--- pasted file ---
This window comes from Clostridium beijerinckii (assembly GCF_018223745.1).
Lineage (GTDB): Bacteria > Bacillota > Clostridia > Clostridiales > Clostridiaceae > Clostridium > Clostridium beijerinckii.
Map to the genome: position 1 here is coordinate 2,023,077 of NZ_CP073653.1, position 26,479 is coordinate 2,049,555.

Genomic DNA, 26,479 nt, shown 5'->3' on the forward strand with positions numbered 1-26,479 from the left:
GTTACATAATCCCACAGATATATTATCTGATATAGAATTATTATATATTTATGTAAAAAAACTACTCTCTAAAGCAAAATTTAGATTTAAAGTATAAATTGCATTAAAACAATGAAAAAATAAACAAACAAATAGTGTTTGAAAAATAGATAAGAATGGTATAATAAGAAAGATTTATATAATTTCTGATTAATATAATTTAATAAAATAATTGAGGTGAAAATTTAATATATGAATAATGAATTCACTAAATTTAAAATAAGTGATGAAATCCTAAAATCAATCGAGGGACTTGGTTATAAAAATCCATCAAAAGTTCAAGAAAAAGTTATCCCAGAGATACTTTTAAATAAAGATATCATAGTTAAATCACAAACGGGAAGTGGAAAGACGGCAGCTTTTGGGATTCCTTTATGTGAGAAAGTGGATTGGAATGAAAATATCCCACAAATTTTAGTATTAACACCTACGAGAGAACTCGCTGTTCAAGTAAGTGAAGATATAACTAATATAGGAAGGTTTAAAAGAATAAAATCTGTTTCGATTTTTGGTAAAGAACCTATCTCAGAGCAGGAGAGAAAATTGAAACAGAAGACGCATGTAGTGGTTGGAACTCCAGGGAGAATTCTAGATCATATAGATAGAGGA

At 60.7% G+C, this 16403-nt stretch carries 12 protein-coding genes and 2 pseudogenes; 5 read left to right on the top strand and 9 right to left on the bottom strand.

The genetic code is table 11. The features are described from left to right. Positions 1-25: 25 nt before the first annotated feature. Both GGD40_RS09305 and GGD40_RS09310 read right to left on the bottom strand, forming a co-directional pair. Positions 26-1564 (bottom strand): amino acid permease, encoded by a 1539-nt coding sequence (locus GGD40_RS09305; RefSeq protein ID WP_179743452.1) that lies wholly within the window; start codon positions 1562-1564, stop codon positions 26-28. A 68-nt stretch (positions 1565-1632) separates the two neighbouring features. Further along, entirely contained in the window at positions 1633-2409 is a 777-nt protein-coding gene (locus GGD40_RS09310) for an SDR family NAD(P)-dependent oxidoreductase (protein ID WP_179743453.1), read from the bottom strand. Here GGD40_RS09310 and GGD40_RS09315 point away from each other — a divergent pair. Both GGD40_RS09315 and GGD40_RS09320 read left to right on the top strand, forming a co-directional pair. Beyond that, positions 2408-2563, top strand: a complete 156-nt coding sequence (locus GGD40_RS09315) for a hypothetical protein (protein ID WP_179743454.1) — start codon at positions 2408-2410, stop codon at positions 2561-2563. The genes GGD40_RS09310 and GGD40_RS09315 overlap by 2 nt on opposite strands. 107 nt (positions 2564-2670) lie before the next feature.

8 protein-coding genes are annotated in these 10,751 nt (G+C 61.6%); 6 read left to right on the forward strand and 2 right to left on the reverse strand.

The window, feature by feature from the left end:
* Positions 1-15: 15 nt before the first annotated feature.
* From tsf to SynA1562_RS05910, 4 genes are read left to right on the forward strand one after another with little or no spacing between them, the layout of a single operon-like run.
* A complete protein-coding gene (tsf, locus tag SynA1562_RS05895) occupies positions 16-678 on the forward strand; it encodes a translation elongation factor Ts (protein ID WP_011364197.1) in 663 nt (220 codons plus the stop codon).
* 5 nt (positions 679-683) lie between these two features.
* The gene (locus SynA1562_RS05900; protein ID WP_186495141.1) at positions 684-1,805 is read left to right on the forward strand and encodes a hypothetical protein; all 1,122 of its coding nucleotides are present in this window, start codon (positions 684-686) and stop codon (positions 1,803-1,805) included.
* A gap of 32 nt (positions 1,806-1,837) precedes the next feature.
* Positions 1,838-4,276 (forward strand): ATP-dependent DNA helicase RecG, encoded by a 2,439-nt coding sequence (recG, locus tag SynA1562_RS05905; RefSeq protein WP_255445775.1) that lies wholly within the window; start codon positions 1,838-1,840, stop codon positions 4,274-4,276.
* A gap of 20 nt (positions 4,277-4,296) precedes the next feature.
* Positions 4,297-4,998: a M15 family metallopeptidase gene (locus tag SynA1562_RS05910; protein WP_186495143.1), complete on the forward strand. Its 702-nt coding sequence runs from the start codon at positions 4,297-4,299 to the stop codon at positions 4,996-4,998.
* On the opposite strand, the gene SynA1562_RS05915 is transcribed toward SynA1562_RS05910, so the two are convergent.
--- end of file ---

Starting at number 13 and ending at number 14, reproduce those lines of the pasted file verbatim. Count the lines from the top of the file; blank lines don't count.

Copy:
* 5 nt (positions 679-683) lie between these two features.
* The gene (locus SynA1562_RS05900; protein ID WP_186495141.1) at positions 684-1,805 is read left to right on the forward strand and encodes a hypothetical protein; all 1,122 of its coding nucleotides are present in this window, start codon (positions 684-686) and stop codon (positions 1,803-1,805) included.